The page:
Tuesday, August 30, 2011

Why Won't Harper Take a Hard Line On CP Rail?

The Harper Conservatives have cozied up to a lot of large corporations over the years, but perhaps the most detrimental to Western Canadians has been the relationship with CP Rail. Ralph Goodale expands on this question in today's Goodale Weekly Report.

What perhaps needs to be said, is that one simply has to look at the location of the CP Rail head office (Calgary), and the makeup of it's senior executive and board to realize in which political party's pockets their interests lie - or vice versa...

Here is Ralph's report...


Farmers and other shippers of bulk commodities have complained for years that they get seriously sub-standard levels of service from the railways, while paying always higher freight rates.

Four years ago, the possibility that the shippers might be right was acknowledged by the federal government. They launched a formal review of rail freight services.

A detailed report was completed last October, published in January and belatedly accepted by the Harper government in March, after their procrastination started to become a political issue on the eve of the federal election.

The Rail Service Report concluded that freight services provided to farmers, the forest industry and shippers of chemicals, minerals, fertilizers and other products were woefully inadequate. Farmers, for example, were getting the cars they ordered only 50% of the time.

The problem, said the report, was a market-power “imbalance” highly favouring the railways. In other words, the railways could provide crummy service and the shippers were stuck with it, because there was no effective competition.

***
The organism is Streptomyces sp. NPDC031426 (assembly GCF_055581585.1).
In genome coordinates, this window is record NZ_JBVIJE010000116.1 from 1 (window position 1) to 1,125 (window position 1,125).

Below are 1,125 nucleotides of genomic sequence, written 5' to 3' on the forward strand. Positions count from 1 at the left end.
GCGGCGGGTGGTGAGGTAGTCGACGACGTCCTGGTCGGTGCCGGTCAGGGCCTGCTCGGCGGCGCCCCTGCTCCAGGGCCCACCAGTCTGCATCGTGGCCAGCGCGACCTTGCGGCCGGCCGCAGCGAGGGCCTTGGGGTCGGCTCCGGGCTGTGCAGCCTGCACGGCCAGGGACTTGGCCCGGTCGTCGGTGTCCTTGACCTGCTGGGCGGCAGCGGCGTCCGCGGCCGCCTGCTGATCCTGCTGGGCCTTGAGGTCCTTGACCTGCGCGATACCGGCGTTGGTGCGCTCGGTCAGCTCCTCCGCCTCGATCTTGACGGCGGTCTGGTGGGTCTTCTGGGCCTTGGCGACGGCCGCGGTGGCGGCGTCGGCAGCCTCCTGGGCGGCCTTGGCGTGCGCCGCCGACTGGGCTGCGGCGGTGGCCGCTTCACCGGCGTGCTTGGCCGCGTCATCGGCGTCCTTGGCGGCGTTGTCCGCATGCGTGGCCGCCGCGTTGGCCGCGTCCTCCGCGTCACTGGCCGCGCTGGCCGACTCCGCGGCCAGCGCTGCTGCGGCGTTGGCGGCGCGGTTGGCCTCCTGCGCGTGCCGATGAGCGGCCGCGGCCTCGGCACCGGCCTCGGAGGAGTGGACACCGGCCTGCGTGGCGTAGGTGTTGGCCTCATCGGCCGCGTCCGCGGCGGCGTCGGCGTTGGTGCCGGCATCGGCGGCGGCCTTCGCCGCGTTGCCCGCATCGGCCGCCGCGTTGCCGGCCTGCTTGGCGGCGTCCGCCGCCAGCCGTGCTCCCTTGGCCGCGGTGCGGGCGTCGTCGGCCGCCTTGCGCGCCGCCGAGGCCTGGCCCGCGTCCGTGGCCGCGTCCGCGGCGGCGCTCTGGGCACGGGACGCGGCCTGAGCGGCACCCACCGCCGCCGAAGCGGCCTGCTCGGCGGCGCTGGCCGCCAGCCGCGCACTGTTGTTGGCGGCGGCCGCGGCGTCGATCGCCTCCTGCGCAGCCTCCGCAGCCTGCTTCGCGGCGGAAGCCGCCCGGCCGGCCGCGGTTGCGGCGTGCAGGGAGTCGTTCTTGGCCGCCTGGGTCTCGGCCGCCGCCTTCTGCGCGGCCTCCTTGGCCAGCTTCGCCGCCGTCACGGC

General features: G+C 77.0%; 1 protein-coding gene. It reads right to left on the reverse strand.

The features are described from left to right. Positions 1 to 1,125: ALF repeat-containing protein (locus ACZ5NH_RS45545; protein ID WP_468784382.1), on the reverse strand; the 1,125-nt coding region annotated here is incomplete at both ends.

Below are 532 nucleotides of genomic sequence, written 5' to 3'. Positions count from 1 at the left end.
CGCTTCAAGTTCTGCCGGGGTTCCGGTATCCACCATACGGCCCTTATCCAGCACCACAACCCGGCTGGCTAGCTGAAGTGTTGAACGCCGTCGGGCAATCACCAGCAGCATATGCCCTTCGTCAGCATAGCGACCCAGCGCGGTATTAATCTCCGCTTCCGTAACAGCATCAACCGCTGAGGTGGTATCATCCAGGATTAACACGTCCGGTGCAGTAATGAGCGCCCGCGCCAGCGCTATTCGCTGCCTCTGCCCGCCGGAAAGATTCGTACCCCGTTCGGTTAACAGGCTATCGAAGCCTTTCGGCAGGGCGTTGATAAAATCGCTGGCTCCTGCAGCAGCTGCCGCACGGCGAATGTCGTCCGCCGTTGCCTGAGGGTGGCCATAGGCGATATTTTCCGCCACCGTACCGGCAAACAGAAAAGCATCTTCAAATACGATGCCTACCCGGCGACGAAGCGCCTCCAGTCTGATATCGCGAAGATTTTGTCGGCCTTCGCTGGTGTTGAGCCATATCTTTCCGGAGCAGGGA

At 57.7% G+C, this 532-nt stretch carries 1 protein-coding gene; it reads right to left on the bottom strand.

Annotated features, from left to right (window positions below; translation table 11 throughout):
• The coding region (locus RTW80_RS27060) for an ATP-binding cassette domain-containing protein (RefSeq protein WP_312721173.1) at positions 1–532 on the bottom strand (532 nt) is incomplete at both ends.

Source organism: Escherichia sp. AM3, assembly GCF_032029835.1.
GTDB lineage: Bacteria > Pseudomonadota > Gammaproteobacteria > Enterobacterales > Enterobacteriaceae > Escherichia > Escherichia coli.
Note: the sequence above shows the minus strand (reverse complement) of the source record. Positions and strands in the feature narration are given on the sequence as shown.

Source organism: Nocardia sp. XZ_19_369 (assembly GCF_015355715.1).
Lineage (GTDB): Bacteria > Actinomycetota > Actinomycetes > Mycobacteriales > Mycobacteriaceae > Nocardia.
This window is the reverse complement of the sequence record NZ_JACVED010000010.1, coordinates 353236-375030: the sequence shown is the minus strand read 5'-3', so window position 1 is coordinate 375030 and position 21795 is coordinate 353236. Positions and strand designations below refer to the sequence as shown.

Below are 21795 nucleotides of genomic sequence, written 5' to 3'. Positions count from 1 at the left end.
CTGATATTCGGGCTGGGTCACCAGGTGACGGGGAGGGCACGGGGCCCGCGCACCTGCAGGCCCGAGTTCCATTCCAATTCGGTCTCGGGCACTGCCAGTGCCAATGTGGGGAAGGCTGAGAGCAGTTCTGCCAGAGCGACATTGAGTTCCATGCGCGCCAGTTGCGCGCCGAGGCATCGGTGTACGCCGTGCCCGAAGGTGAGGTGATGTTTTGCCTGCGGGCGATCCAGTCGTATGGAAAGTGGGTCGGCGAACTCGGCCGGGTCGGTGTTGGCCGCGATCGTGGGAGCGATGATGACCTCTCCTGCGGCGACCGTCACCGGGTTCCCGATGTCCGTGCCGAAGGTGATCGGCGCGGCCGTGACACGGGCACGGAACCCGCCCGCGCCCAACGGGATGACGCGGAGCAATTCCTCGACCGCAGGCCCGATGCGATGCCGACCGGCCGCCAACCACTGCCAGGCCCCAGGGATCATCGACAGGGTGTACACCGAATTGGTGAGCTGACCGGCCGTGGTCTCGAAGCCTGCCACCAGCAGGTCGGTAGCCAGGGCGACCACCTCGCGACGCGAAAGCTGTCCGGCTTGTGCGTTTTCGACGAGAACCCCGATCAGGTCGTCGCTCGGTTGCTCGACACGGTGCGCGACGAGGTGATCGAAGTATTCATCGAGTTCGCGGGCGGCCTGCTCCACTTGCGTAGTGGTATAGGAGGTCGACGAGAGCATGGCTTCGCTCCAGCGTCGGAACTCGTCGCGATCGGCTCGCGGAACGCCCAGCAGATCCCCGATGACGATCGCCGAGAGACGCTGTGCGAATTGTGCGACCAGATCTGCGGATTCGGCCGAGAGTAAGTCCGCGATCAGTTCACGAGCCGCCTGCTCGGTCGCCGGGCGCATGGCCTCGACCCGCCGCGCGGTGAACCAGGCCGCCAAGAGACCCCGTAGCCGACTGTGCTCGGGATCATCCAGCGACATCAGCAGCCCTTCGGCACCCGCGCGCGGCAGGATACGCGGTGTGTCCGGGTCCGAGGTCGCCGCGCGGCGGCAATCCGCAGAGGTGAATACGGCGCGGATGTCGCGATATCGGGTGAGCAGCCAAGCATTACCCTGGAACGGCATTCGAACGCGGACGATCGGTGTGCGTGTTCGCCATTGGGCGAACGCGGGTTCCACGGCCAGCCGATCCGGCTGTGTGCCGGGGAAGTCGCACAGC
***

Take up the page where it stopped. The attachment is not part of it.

The Canada Transportation Act (CTA) needs to be amended to: (a) guarantee shippers the legal right to an enforceable “Service Level Agreement”, and (b) spell out the core elements that such agreements must cover – like:

· access to rail capacity,

· reasonable performance levels,

· notification requirements,

· performance measurement and reporting,

· penalties for non-performance, and

· dispute resolution procedures.

As you might expect, the railways have been lobbying furiously against this idea. And accordingly, rail service legislation seems to have dropped off the government’s agenda.

In response to two specific questions which I asked in the House of Commons in June, Conservative Ministers mumbled incoherently, as if they’d never heard of any Rail Service Review.

Shippers need to demand meaningful legislation before the end of this calendar year. There is no excuse for this government caving-in to the railways!post signatureVICTORY FUND

No comments: